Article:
There’s a story that one orthodox priest, while officiating mass at his church, noticed a group of people at the back wearing Muslim dress. He went and asked them why they were attending a Christian church, if they were Muslims. The people replied that they didn’t really make much difference between the two faiths. On Friday, they prayed at the mosque, and on Sunday they went to church.

Historical Bias and Nationalist Violence by Christians in 19th century Balkans

Historians of the Balkans have also pointed out the dangers of religious bias when discussing the various nationalist wars in the 19th century. In the 1870s the Ottoman Turks committed a series of atrocities suppressing a nationalist uprising in Bulgaria. This outraged public opinion in England, and provoked the Liberal prime minister, Gladstone, to demand that the Turks be ‘thrown out of Europe, bag and baggage’. Other British and American observers noted that atrocities were hardly one sided. Christians also committed them, but these were ignored by the West. One author of a book on the Balkans I read back in the 1990s argued that the various atrocities committed in this period were caused not so much by religious differences, but from nationalism, and so were no different from other atrocities committed by other countries across the world, and in western Europe today as part of ethnic and nationalist conflicts, such as Northern Ireland.

British Empire and Atrocities in Kenya

Other decaying empires have also committed horrific atrocities, and attempted to cover them up. It was only after a very long legal campaign, for example, that the British government admitted the existence and complicity in the regimes of mass murder, torture, mutilation and internment in Kenya to suppress the Mao Mao rebellion. See the book, Africa’s Secret Gulags, for a complete history of this.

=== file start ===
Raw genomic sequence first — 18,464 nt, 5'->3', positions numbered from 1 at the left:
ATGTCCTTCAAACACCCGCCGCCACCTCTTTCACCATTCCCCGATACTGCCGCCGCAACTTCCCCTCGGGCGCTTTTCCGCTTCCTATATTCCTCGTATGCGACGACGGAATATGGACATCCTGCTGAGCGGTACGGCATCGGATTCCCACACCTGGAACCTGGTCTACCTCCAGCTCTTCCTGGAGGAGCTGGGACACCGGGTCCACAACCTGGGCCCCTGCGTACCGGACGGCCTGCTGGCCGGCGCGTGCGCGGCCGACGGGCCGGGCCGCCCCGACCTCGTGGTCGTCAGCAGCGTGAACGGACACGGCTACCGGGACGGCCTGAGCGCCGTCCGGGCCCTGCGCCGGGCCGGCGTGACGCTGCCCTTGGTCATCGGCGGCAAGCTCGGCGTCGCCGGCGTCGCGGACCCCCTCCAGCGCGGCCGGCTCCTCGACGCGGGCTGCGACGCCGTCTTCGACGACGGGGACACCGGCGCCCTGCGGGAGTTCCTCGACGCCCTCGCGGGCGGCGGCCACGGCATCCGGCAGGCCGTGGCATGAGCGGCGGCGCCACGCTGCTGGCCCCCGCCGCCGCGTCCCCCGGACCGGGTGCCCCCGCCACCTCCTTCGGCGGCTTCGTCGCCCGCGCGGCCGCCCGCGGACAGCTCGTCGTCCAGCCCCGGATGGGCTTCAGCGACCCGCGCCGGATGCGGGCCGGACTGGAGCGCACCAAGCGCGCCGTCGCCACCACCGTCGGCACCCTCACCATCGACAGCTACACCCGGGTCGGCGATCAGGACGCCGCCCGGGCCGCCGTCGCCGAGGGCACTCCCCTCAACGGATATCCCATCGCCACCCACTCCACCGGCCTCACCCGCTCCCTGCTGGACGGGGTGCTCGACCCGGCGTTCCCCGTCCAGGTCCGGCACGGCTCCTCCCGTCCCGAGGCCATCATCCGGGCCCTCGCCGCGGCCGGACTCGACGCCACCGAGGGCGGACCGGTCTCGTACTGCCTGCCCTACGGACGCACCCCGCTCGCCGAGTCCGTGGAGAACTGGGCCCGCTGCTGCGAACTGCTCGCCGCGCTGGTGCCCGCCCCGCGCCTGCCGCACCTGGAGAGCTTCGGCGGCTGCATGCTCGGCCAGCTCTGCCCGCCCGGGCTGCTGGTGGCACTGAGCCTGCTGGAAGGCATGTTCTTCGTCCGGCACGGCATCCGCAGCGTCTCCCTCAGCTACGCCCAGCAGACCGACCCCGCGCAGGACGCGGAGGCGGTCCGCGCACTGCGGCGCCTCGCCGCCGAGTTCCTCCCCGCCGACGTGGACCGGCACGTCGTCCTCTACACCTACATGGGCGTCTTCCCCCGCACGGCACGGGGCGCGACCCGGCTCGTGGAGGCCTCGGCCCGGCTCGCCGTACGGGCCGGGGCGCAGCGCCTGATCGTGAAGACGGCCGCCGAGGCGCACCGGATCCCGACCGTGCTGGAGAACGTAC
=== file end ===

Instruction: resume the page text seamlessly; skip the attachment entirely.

ISIS and the Massacre of Christians

The commemoration of the genocide of the Armenians, and by extension the other Christian subject peoples of the Ottoman and Persian Empires at the time, has become pressing relevant because the persecution today of Christians in the region by the resurgent Islamist movements, like ISIS, and Boko Haram in Nigeria. Yet these groups differ in their attitude to the massacre of non-Muslim civilians from that of the Turkish government. The official Turkish attitude has been silence and an attempt to suppress or rebut the genocide’s existence. This points to an attitude of shame towards them. ISIS, which last Monday murdered 30 Ethiopian Coptic Christians, shows absolutely no shame whatsoever. Far from it: they actually boast about their murder and enslavement of innocent civilians.

Conversion of Christians, Jews and Zoroastrians by Force, and Murder of Civilians Contrary to Muslim Law

I was taught at College that their actions contravene sharia law. Islamic law also has a set of regulations for the conduct of warfare, which rule out the conversion of the ‘Peoples of the Book’ – Christians, Jews and Zoroastrians – by force. Nor may women, children and non-combatants be harmed. And this has been invoked by the ulema in the past to protect Christian and other minorities in the Ottoman Empire. In the 17th century one of the Turkish sultans decided he was going to use military force to make the Christians in the Balkans convert to Islam. He sought approval for his course of action from the majlis, the governing assembly of leading Muslim clerics, who issued legal opinions on questions of Muslim law and practice. They refused, on the grounds that it was un-Islamic. The sultan backed down, and his planned campaigns against his Christian subjects were abandoned.